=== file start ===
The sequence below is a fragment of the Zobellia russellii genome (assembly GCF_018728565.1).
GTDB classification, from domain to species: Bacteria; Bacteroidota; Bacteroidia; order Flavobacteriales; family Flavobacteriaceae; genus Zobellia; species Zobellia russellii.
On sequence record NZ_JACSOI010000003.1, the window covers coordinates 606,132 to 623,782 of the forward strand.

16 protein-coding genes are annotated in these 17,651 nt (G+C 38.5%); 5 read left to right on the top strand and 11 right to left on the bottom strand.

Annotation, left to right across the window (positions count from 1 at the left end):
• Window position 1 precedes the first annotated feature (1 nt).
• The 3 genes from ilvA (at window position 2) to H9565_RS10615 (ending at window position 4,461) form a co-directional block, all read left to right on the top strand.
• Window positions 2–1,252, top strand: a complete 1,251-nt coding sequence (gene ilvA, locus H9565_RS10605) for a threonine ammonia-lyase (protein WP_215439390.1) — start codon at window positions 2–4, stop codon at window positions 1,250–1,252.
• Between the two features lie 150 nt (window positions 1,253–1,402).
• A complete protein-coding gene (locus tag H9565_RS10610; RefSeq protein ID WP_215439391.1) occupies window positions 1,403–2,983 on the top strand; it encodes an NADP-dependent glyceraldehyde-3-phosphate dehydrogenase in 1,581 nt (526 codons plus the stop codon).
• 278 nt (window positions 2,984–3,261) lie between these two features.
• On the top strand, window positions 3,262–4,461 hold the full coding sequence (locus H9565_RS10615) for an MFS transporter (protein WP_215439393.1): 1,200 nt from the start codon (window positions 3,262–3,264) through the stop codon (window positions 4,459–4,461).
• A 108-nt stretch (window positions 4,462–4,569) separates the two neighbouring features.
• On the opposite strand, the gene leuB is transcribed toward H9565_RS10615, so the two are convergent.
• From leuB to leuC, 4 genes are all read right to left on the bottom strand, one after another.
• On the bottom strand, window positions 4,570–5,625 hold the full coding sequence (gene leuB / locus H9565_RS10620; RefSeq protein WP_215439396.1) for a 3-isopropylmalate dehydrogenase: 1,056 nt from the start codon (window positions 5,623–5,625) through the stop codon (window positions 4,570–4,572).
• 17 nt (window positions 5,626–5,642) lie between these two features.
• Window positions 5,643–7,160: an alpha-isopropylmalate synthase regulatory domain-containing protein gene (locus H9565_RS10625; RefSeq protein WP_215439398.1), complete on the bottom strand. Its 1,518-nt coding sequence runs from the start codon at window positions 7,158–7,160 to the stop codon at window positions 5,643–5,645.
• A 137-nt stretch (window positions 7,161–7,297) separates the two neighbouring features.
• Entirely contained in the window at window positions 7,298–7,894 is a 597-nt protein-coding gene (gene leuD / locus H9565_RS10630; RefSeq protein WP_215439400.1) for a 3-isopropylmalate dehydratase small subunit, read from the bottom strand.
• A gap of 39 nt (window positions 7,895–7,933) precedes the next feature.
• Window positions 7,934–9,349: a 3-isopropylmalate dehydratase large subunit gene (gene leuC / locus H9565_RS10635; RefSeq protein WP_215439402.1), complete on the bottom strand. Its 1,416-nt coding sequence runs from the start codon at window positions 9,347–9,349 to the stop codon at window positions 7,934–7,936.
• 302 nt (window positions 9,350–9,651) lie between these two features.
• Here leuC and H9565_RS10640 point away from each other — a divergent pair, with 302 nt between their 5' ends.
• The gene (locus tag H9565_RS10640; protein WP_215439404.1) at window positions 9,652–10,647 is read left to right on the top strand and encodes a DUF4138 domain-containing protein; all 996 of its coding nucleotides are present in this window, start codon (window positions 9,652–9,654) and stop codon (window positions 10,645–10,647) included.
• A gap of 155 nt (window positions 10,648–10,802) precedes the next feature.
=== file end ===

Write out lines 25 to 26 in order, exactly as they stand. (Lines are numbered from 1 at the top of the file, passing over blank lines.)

• The gene (locus tag H9565_RS10640; protein WP_215439404.1) at window positions 9,652–10,647 is read left to right on the top strand and encodes a DUF4138 domain-containing protein; all 996 of its coding nucleotides are present in this window, start codon (window positions 9,652–9,654) and stop codon (window positions 10,645–10,647) included.
• A gap of 155 nt (window positions 10,648–10,802) precedes the next feature.